[Taxacom] e-publishing and the "taxonomic impediment"

Stephen Thorpe stephen_thorpe at yahoo.co.nz
Wed Sep 5 00:56:58 CDT 2012


somewhat hard to fathom the rationale ... perhaps the botanists are the new "Joneses", or, dare I say it, the new "Kardashians", and the zoologists just have to keep up (even if they don't know why!) ...


From: Richard Pyle <deepreef at bishopmuseum.org>
To: 'Stephen Thorpe' <stephen_thorpe at yahoo.co.nz>; taxacom at mailman.nhm.ku.edu 
Sent: Wednesday, 5 September 2012 5:39 PM
Subject: RE: [Taxacom] e-publishing and the "taxonomic impediment"

Hi Stephen,

I'll leave it to others to debate the influence of e-publication on the
taxonomic impediment.

However, having been intimately involved with the entire process of the
e-publication effort within ICZN since before the original drafting of the
Amendment in Paris, I can ABSOLUTELY guarantee you that this was NOT, in any
way, driven by publishers.  The pressure to accommodate e-publication has
come from the taxonomic community, which ICZN serves.

Aloha,
Rich

> -----Original Message-----
> From: taxacom-bounces at mailman.nhm.ku.edu [mailto:taxacom-
> bounces at mailman.nhm.ku.edu] On Behalf Of Stephen Thorpe
> Sent: Tuesday, September 04, 2012 3:45 PM
> To: taxacom at mailman.nhm.ku.edu
> Subject: [Taxacom] e-publishing and the "taxonomic impediment"
>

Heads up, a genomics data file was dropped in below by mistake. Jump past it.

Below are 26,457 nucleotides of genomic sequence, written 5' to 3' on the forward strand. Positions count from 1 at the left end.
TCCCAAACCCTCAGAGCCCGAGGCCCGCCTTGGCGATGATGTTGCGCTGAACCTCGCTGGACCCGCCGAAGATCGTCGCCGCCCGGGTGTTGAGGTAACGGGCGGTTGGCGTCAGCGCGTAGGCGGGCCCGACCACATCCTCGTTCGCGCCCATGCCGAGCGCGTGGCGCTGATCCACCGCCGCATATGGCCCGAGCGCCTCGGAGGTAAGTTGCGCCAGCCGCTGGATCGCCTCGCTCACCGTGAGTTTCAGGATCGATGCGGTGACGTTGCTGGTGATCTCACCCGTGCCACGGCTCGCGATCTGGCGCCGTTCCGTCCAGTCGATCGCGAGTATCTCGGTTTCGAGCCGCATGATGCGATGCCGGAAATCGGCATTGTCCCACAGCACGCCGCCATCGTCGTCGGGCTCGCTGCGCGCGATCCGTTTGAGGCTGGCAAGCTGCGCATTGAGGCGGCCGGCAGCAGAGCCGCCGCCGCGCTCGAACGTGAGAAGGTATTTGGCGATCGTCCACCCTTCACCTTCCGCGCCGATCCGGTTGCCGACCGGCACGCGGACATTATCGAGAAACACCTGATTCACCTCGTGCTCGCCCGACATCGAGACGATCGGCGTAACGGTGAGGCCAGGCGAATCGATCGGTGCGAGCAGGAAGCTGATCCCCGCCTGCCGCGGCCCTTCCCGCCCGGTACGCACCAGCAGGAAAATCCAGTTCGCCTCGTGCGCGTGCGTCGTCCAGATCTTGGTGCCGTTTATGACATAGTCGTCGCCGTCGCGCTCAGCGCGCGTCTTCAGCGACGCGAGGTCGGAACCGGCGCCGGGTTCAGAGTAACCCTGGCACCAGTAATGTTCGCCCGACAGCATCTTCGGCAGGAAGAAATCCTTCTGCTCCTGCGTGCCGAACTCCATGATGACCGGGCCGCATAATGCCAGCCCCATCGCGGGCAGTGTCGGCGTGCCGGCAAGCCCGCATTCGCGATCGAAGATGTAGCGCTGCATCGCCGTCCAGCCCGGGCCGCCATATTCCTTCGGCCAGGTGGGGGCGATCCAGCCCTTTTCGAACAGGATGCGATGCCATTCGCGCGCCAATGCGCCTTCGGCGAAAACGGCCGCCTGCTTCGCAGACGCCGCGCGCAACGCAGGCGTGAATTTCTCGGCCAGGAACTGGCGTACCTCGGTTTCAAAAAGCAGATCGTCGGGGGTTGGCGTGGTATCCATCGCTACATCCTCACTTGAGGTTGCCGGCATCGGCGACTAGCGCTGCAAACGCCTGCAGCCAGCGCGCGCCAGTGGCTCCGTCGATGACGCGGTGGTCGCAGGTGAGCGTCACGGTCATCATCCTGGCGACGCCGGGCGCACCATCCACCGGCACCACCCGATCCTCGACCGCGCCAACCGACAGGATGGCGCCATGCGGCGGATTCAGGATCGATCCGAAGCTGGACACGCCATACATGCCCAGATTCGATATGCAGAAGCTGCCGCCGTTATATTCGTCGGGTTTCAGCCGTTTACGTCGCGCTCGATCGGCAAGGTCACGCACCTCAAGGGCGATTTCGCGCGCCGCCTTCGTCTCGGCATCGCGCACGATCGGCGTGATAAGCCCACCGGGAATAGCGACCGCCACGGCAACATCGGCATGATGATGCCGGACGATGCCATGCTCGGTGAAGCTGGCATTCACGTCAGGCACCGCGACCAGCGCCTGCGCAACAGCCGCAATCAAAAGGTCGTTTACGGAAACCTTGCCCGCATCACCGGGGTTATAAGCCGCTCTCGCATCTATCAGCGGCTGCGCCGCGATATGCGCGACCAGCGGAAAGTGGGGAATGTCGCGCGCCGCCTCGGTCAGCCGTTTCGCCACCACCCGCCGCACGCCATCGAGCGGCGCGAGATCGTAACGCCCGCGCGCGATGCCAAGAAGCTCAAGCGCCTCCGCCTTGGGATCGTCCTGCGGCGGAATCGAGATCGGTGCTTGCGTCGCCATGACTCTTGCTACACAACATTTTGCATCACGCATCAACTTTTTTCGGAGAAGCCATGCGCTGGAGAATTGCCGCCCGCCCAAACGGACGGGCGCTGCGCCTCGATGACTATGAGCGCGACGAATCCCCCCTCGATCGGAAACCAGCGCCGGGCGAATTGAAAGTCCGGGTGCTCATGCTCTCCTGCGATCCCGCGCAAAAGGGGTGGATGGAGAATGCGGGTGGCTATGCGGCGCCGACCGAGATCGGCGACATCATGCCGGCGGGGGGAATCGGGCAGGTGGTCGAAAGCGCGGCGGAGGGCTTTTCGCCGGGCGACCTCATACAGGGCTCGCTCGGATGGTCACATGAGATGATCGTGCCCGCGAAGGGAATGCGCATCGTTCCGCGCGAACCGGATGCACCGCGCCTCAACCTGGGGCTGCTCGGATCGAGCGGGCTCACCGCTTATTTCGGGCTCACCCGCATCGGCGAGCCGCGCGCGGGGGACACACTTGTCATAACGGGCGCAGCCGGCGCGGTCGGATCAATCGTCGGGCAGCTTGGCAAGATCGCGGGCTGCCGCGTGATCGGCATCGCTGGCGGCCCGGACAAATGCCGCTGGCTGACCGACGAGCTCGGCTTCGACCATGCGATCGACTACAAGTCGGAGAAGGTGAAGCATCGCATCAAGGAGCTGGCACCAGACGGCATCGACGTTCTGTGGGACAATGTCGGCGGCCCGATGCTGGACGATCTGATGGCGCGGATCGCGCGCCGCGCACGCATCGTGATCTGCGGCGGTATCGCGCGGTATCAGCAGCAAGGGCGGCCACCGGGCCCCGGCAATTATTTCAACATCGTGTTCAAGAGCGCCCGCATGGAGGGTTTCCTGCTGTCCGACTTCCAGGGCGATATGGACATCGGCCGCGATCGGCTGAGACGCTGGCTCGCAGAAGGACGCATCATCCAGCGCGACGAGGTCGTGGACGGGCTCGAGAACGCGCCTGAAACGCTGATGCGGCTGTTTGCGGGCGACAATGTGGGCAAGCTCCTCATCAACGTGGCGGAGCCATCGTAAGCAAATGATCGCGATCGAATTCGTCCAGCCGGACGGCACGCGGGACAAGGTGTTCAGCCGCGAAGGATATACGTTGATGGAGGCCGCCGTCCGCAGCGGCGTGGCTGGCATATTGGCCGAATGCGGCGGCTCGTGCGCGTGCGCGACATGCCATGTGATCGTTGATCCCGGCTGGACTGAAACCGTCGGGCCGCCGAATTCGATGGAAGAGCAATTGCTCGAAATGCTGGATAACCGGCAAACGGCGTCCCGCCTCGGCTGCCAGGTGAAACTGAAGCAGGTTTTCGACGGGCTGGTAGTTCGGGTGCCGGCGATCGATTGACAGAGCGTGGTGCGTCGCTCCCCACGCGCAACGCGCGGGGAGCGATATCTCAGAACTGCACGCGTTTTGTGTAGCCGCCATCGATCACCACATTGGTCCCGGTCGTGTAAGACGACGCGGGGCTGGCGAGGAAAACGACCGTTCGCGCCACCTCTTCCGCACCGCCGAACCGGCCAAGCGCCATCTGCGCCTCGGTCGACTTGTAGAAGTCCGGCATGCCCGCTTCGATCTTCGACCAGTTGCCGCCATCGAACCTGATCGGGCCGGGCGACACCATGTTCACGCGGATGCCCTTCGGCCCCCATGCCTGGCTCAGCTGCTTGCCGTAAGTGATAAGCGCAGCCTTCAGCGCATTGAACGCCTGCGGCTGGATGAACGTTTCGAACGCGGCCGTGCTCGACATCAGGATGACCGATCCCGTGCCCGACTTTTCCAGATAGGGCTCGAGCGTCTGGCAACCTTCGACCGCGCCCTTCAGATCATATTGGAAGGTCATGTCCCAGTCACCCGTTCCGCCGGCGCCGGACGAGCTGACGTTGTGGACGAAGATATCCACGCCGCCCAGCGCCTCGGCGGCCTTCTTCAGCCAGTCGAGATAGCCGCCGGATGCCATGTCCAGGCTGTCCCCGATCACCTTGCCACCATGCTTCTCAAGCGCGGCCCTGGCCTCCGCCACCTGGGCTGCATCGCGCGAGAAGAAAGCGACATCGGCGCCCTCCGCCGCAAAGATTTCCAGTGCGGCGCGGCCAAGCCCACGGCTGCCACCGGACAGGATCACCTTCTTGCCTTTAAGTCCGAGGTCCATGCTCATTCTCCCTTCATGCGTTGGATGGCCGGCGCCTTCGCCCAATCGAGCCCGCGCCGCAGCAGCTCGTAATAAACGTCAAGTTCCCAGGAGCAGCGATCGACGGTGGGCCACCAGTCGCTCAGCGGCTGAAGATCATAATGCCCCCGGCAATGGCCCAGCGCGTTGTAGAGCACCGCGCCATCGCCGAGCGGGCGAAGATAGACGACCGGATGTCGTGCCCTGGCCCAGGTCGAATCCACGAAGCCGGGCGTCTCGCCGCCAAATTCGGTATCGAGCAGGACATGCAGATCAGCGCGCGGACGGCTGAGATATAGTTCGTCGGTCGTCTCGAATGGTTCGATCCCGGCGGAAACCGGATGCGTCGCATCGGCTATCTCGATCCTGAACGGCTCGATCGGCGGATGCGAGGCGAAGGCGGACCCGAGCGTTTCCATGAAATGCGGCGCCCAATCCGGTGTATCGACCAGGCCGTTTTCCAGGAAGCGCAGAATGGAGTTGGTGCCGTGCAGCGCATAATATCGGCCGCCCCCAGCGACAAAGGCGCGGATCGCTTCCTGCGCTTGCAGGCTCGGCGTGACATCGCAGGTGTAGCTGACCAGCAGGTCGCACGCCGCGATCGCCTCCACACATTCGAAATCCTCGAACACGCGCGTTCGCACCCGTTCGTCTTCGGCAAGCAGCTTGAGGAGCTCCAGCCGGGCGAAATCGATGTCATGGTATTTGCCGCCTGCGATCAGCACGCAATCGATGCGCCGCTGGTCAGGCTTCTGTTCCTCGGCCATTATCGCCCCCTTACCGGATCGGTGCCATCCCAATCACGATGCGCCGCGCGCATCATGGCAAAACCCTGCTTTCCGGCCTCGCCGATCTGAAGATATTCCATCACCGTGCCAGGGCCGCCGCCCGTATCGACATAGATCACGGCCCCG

> Hello Taxacomers,
> I am at a bit of a loss to know how the advent of e-only publication in
zoology
> is supposed to help reduce the "taxonomic impediment", despite the
> apparent claims by the ICZN that it will help to do so, and, indeed, they
make
> this sound like the primary motivation, with just one or two commentators
> making brief note of the fact that it may also be a little bit good
economically
> for publishers (i.e., "the paper impediment to (profitable) publishing").
So,
> what is the so-called "taxonomic impediment"? As I understand it, it
refers to
> difficulties for doing certain sorts of biology (e.g. conservation,
ecology, etc.)
> due to the fact that so many species are still so poorly documented or
> undocumented (i.e. undescribed/unidentifiable) taxonomically. If this is
> what it is, then the implicit claim being made in support of e-only
publishing
> in zoology is that with paper out of the way, the way is clear for a
significant
> increase in the rate of new species  descriptions and/or taxonomic
revisions.
> The problem, as I see it, with this claim, is that I don't think it will
make the
> slightest bit of difference to the rate of description/revision. I don't
think it
> will make any real difference at all to taxonomists, only to publishers.
The
> rate of taxonomy is not limited, I suggest, by the rate at which
publishers can
> churn out hard copy. Rather, it is limited by several other factors, such
as the
> amount of funding available for taxonomy, the number of active taxonomists
> (these things are probably linked), etc.
> Cheers,
> Stephen
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